One of the more interesting aspects of being in China for nearly two weeks was in being completely shut out from most conversation. Very few people spoke any English at all. And why should they? I was visiting their country. It was my problem to not speak their language. Thank goodness for my sister’s Chinese fluency, I don’t know how anyone could travel in China without having a fluent guide. For this reason, there were tour groups (both international and domestic tourists) in matching hats everywhere, often affiliated with cruise ships. If you ask me for my own unique definition of hell, it would involve matching hats, organized tour groups on tight schedules, being ferried on and off coach buses, and cruise ships. Not my style at all. So kudos to my ever-patient sister for being an awesome guide and translator and allowing me to see China without having to take part in my own greatest nightmare. Don’t get me wrong, if your only choices are “see China in a tour group” or “don’t see China” I’d go for the former, I just felt fortunate to be able to see China with the flexibility and planning oversight unique to being in a duo with a fluent Chinese speaker involved. Even if I felt like an idiot most of the time just sitting smiling while she had long conversations with the locals.
The younger generations are mostly learning English in school, and it was they who were most bold: especially in the more off-the-beaten-path parts of China, it was not unusual to be the only Caucasians around for miles and for young Chinese people to walk up to us and say “Hello.” If we said anything back, or even smiled in their direction, it caused fits of giggling. The young ones who did speak some English were, in these circumstances, incredibly likely to ask if they could have their photograph taken with us, as though we were some strange foreigners (which we were) but I admit it made me feel sort of like an exotic zoo animal. Our rule of thumb became to say yes to the photo requests from young (University-aged) girls practicing their English, but as two young females we decided that some of the requests for photos from older guys were just a little bit creepy.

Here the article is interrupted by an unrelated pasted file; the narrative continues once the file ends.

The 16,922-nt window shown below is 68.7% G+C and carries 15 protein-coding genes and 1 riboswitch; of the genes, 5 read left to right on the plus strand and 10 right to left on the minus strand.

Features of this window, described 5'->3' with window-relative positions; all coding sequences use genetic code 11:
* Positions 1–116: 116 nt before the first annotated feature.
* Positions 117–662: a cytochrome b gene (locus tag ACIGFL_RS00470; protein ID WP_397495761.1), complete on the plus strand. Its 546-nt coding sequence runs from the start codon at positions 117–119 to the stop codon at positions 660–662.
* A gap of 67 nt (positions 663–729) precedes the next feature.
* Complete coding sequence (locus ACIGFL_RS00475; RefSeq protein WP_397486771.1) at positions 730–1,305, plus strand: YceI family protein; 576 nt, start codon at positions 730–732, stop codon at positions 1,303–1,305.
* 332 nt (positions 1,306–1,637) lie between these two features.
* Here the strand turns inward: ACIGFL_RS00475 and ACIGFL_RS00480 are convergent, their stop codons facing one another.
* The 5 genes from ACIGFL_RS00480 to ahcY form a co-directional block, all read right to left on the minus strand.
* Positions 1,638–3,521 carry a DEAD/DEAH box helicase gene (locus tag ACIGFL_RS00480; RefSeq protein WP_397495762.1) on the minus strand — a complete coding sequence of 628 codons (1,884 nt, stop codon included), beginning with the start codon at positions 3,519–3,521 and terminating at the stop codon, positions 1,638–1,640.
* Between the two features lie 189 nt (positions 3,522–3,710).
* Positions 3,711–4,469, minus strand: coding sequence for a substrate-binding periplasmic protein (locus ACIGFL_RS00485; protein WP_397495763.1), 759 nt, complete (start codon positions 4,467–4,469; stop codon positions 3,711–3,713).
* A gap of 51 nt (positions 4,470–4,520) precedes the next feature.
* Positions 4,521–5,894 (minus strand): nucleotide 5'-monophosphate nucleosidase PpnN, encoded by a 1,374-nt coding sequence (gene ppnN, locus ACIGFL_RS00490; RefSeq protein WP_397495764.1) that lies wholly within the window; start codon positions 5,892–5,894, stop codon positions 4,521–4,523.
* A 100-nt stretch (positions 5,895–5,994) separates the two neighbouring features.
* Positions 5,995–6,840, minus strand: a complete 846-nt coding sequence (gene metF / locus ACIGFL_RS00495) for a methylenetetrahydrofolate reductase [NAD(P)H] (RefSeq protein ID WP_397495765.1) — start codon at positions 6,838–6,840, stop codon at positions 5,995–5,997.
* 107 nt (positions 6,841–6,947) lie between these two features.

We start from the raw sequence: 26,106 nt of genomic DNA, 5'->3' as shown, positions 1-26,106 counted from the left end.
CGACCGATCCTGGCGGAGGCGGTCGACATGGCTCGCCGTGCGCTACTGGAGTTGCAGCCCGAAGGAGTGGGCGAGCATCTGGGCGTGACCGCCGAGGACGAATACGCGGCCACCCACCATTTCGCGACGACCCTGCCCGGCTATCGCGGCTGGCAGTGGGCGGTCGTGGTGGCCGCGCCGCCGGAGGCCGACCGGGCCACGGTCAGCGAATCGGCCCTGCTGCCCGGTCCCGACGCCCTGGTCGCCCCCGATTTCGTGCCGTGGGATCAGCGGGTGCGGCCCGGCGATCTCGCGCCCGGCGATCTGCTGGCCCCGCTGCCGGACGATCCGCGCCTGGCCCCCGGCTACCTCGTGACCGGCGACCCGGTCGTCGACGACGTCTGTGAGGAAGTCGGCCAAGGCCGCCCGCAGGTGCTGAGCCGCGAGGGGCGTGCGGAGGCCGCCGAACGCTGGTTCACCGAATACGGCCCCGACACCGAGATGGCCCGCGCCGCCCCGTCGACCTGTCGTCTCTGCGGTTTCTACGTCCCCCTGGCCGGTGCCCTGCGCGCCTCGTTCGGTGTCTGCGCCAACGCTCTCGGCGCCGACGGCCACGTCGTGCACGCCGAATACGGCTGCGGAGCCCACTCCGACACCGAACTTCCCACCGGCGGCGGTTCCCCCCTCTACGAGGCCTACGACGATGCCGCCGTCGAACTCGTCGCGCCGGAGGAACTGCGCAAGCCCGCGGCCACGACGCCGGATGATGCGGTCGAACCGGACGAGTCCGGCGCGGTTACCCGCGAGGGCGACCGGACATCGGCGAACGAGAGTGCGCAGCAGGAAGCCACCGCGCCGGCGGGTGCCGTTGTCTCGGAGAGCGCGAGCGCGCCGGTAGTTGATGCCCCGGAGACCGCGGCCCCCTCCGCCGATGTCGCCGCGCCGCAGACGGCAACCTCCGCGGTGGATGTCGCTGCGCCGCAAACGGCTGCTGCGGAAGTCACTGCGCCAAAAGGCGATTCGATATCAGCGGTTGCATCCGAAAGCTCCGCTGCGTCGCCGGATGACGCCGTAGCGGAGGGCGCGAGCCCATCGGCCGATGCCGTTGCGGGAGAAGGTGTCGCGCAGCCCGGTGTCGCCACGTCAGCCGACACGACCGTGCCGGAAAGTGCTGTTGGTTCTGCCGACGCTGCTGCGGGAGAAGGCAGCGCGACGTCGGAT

Being immersed in this enormous vat of humanity with whom I could not communicate, I became slightly obsessed with learning some rudimentary Chinese. It’s a remarkably difficult language to learn, since the spoken and written languages are essentially independent, and the spoken language is tonal. I got as far as “hello” and “thank you” with the spoken word, and no farther. But I did start to recognize a few of the characters that appeared on many signs, like the names of the cities we visited, the cardinal directions, just simple things. My first character was this one:
China is, of course, the People’s Republic of China, the currency is called the People’s money, and our first hotel in Shanghai was in People’s square. So this one was everywhere, and it was useful for me to remember. After seeing some Bronze-age inscriptions at the Shanghai Museum I became obsessed with understanding how modern Chinese characters evolved from early Pictographs, and I found a few great books to bring home with me. So I can casually indulge in this fascination over the course of the next few months, as I reflect on my trip.
Since I’ve been back in my own bed, my dreams have mostly been set back in China. Clearly there was a lot to see and process, and my brain is still working hard on it. But with the language difference, comes the inevitable funny translations, so I’ll leave you today with one of my favorite giggle-inducers. Hey, I’m sure if I tried to translate something into Chinese the results would be equally hilarious.